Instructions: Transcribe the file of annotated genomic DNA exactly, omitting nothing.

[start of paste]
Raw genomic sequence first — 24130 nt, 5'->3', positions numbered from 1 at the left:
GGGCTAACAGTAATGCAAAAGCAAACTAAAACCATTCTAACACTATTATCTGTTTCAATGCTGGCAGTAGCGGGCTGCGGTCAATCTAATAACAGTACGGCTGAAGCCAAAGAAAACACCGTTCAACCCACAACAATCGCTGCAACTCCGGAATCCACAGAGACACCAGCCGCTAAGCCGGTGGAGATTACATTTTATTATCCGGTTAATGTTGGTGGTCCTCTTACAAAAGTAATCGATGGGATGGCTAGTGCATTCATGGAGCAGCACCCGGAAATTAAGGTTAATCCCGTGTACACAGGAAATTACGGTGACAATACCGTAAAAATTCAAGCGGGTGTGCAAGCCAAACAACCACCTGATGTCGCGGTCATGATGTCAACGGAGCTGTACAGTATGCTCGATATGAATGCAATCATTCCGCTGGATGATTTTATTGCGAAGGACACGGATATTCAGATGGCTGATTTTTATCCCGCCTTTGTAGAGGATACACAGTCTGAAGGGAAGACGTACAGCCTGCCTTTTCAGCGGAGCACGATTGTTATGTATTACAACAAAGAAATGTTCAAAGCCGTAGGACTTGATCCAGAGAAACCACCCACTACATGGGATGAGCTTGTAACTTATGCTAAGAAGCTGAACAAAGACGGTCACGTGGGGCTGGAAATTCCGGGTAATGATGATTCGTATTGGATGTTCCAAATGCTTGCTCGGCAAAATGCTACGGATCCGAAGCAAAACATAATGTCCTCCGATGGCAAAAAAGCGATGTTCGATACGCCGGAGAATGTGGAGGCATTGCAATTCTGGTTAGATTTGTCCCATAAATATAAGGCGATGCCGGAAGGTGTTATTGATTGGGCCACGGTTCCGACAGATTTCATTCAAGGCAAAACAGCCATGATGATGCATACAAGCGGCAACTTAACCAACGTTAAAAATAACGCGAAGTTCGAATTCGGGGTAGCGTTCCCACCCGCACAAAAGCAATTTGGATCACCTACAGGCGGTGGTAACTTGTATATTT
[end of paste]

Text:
Raw genomic sequence first — 24130 nt, 5'->3', positions numbered from 1 at the left:
GGGCTAACAGTAATGCAAAAGCAAACTAAAACCATTCTAACACTATTATCTGTTTCAATGCTGGCAGTAGCGGGCTGCGGTCAATCTAATAACAGTACGGCTGAAGCCAAAGAAAACACCGTTCAACCCACAACAATCGCTGCAACTCCGGAATCCACAGAGACACCAGCCGCTAAGCCGGTGGAGATTACATTTTATTATCCGGTTAATGTTGGTGGTCCTCTTACAAAAGTAATCGATGGGATGGCTAGTGCATTCATGGAGCAGCACCCGGAAATTAAGGTTAATCCCGTGTACACAGGAAATTACGGTGACAATACCGTAAAAATTCAAGCGGGTGTGCAAGCCAAACAACCACCTGATGTCGCGGTCATGATGTCAACGGAGCTGTACAGTATGCTCGATATGAATGCAATCATTCCGCTGGATGATTTTATTGCGAAGGACACGGATATTCAGATGGCTGATTTTTATCCCGCCTTTGTAGAGGATACACAGTCTGAAGGGAAGACGTACAGCCTGCCTTTTCAGCGGAGCACGATTGTTATGTATTACAACAAAGAAATGTTCAAAGCCGTAGGACTTGATCCAGAGAAACCACCCACTACATGGGATGAGCTTGTAACTTATGCTAAGAAGCTGAACAAAGACGGTCACGTGGGGCTGGAAATTCCGGGTAATGATGATTCGTATTGGATGTTCCAAATGCTTGCTCGGCAAAATGCTACGGATCCGAAGCAAAACATAATGTCCTCCGATGGCAAAAAAGCGATGTTCGATACGCCGGAGAATGTGGAGGCATTGCAATTCTGGTTAGATTTGTCCCATAAATATAAGGCGATGCCGGAAGGTGTTATTGATTGGGCCACGGTTCCGACAGATTTCATTCAAGGCAAAACAGCCATGATGATGCATACAAGCGGCAACTTAACCAACGTTAAAAATAACGCGAAGTTCGAATTCGGGGTAGCGTTCCCACCCGCACAAAAGCAATTTGGATCACCTACAGGCGGTGGTAACTTGTATATTT